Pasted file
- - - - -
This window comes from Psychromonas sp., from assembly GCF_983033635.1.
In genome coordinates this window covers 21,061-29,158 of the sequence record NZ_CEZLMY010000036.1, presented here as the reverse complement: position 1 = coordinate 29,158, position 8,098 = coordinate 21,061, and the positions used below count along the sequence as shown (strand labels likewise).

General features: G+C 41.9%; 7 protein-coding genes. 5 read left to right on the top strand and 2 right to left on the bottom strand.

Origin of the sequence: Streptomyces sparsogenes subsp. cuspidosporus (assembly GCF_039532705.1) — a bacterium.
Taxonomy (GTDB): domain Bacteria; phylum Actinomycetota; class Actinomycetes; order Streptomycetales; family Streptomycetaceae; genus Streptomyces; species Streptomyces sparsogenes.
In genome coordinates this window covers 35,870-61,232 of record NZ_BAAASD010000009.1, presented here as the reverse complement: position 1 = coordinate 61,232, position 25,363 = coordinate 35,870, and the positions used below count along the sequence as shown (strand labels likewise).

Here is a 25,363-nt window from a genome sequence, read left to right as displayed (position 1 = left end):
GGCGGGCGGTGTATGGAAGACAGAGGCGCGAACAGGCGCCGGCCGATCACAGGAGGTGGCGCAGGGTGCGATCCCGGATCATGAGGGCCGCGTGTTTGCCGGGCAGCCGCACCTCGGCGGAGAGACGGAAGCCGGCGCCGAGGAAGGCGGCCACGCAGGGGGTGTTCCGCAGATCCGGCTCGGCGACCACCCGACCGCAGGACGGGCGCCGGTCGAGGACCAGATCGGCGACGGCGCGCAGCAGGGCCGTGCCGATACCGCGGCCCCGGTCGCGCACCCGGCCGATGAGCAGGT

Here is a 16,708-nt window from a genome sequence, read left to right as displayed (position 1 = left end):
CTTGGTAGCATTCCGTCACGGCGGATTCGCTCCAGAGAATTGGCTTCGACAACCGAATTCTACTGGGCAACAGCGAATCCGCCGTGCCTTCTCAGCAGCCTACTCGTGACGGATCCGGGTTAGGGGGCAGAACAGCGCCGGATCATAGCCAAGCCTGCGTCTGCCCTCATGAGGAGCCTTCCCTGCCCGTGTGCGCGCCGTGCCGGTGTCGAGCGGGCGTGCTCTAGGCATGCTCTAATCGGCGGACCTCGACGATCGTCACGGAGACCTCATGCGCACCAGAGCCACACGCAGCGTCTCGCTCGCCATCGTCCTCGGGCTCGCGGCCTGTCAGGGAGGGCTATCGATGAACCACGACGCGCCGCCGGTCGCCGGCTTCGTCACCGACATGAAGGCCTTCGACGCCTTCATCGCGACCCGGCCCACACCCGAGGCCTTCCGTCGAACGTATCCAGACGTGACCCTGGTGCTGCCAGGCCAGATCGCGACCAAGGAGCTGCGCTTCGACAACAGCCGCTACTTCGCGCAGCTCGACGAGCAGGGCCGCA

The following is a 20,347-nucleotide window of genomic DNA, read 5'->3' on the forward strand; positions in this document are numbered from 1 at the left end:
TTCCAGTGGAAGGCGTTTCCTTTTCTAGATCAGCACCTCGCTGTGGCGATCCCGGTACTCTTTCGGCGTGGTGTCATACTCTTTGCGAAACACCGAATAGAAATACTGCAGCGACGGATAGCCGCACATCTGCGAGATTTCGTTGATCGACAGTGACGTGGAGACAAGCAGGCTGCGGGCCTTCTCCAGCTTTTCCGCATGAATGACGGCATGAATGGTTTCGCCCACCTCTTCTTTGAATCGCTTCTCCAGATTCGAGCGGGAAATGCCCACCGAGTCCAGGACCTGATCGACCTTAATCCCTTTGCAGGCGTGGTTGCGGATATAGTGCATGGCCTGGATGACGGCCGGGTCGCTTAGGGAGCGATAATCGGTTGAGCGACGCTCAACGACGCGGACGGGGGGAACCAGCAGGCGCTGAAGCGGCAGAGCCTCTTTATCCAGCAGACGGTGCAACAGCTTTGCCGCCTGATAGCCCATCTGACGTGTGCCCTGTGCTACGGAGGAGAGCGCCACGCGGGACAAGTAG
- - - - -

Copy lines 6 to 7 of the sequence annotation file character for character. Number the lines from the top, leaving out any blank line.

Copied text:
In genome coordinates this window covers 35,870-61,232 of record NZ_BAAASD010000009.1, presented here as the reverse complement: position 1 = coordinate 61,232, position 25,363 = coordinate 35,870, and the positions used below count along the sequence as shown (strand labels likewise).

Here is a 25,363-nt window from a genome sequence, read left to right as displayed (position 1 = left end):